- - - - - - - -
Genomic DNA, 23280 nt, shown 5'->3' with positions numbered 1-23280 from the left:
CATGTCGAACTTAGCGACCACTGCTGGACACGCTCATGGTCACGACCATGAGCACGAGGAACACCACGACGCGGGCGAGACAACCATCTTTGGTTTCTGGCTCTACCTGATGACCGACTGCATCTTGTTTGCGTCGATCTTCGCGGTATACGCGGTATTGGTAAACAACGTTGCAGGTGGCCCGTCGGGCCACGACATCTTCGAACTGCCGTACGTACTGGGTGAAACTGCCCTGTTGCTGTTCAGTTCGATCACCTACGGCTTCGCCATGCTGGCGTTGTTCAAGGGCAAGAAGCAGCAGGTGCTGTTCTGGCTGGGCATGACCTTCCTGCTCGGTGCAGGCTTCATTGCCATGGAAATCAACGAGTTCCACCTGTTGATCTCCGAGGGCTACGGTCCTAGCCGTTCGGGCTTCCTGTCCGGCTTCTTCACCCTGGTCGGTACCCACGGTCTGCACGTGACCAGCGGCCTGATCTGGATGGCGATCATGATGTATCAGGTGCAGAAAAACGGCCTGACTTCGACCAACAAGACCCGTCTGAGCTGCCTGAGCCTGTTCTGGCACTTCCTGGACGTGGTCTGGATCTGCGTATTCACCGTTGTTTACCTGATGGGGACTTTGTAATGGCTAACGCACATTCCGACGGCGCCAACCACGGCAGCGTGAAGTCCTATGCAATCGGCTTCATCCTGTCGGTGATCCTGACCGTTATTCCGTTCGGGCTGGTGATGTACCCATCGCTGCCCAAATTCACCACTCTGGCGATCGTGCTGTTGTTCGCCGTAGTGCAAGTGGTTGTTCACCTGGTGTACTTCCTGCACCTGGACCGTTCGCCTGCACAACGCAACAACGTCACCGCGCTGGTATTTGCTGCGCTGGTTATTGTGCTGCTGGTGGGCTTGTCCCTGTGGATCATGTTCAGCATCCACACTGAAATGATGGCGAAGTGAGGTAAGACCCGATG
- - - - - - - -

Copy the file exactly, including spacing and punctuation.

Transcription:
Genomic DNA, 23280 nt, shown 5'->3' with positions numbered 1-23280 from the left:
CATGTCGAACTTAGCGACCACTGCTGGACACGCTCATGGTCACGACCATGAGCACGAGGAACACCACGACGCGGGCGAGACAACCATCTTTGGTTTCTGGCTCTACCTGATGACCGACTGCATCTTGTTTGCGTCGATCTTCGCGGTATACGCGGTATTGGTAAACAACGTTGCAGGTGGCCCGTCGGGCCACGACATCTTCGAACTGCCGTACGTACTGGGTGAAACTGCCCTGTTGCTGTTCAGTTCGATCACCTACGGCTTCGCCATGCTGGCGTTGTTCAAGGGCAAGAAGCAGCAGGTGCTGTTCTGGCTGGGCATGACCTTCCTGCTCGGTGCAGGCTTCATTGCCATGGAAATCAACGAGTTCCACCTGTTGATCTCCGAGGGCTACGGTCCTAGCCGTTCGGGCTTCCTGTCCGGCTTCTTCACCCTGGTCGGTACCCACGGTCTGCACGTGACCAGCGGCCTGATCTGGATGGCGATCATGATGTATCAGGTGCAGAAAAACGGCCTGACTTCGACCAACAAGACCCGTCTGAGCTGCCTGAGCCTGTTCTGGCACTTCCTGGACGTGGTCTGGATCTGCGTATTCACCGTTGTTTACCTGATGGGGACTTTGTAATGGCTAACGCACATTCCGACGGCGCCAACCACGGCAGCGTGAAGTCCTATGCAATCGGCTTCATCCTGTCGGTGATCCTGACCGTTATTCCGTTCGGGCTGGTGATGTACCCATCGCTGCCCAAATTCACCACTCTGGCGATCGTGCTGTTGTTCGCCGTAGTGCAAGTGGTTGTTCACCTGGTGTACTTCCTGCACCTGGACCGTTCGCCTGCACAACGCAACAACGTCACCGCGCTGGTATTTGCTGCGCTGGTTATTGTGCTGCTGGTGGGCTTGTCCCTGTGGATCATGTTCAGCATCCACACTGAAATGATGGCGAAGTGAGGTAAGACCCGATG